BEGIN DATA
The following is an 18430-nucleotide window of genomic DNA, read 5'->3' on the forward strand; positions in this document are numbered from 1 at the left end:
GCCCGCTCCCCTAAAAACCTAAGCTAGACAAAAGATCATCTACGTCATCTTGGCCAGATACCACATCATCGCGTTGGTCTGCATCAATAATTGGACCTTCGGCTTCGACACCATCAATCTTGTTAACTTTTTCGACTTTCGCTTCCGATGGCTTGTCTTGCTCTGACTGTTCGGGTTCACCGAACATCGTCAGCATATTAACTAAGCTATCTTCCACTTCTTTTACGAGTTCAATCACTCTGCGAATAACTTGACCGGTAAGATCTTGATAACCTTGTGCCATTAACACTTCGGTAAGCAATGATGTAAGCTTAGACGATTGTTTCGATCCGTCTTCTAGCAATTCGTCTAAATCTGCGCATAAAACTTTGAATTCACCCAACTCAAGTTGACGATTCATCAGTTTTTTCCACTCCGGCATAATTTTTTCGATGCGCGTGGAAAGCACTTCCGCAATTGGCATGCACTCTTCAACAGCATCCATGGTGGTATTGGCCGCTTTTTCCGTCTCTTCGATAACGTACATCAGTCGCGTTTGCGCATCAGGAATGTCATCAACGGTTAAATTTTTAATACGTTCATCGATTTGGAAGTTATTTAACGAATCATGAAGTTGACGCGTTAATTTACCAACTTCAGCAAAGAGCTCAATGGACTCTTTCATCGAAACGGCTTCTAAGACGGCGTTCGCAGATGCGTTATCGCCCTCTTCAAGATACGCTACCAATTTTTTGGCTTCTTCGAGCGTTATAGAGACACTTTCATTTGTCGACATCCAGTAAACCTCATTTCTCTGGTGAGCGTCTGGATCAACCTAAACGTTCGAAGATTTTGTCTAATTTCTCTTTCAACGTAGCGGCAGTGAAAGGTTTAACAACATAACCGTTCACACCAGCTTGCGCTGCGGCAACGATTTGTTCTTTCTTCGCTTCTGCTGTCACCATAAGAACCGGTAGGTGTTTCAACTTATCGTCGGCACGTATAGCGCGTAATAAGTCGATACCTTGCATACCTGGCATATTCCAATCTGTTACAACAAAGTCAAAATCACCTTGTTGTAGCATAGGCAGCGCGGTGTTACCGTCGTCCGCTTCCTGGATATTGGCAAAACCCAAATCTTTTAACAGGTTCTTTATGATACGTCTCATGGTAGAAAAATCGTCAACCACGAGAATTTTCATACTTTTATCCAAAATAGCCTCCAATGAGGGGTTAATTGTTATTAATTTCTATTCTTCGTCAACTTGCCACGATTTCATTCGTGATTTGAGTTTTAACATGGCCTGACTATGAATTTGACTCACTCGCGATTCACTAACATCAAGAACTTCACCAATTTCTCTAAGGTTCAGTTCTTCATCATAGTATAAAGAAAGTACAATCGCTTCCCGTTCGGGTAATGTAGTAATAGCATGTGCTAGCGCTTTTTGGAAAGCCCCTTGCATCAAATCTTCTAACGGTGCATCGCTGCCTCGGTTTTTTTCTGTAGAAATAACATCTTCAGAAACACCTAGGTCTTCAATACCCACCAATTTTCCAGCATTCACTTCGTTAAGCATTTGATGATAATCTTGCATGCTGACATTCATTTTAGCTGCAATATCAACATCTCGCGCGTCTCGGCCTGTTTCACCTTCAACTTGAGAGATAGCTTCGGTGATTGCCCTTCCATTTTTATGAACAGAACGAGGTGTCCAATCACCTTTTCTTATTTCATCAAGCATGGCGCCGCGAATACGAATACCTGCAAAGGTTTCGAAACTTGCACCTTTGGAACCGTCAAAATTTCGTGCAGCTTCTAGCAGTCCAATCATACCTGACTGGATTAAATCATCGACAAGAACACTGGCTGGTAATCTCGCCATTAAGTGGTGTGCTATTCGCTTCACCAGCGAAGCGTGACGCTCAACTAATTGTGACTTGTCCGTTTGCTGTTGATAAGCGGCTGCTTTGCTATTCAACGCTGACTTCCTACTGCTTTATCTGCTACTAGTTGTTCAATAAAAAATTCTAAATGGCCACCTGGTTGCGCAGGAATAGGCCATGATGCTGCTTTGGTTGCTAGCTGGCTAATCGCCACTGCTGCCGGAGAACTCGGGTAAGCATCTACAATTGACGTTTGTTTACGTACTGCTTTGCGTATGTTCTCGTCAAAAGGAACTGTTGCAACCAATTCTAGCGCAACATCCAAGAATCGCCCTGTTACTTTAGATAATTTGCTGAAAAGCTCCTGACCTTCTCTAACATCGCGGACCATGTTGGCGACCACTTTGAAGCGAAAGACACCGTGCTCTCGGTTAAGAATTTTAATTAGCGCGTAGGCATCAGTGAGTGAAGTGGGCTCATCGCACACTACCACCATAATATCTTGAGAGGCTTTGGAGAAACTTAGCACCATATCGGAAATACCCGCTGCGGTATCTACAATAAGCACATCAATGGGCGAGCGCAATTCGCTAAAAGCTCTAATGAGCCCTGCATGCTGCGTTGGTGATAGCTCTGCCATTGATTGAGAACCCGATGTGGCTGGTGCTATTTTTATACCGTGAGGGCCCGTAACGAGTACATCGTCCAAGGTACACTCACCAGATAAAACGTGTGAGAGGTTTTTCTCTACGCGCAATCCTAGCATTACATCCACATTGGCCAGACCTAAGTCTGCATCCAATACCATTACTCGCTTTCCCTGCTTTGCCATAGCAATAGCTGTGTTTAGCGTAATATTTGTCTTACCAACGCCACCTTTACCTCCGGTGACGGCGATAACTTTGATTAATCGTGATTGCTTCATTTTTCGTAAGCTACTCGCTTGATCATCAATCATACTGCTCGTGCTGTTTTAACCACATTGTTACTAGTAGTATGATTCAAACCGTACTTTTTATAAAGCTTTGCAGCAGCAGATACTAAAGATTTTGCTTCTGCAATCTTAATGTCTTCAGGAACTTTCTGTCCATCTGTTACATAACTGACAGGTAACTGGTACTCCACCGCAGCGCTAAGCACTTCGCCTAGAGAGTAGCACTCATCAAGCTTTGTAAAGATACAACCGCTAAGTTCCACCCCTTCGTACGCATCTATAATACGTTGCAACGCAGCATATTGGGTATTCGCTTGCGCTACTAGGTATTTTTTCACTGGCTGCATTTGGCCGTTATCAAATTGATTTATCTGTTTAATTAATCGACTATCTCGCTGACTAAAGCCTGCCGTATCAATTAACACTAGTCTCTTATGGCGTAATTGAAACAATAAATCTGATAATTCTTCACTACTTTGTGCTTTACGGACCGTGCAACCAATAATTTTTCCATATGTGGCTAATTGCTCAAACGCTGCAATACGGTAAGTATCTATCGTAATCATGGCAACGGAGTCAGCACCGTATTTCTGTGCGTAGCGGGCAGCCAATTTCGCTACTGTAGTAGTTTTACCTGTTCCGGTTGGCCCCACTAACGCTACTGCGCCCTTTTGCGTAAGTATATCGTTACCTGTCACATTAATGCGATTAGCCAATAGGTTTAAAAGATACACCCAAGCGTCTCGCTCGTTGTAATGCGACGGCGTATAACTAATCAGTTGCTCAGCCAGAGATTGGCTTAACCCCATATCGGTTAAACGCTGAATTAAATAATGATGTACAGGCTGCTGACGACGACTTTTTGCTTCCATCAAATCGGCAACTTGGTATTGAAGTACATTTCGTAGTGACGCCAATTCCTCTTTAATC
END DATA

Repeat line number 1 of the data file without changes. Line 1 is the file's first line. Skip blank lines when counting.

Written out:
The following is an 18430-nucleotide window of genomic DNA, read 5'->3' on the forward strand; positions in this document are numbered from 1 at the left end: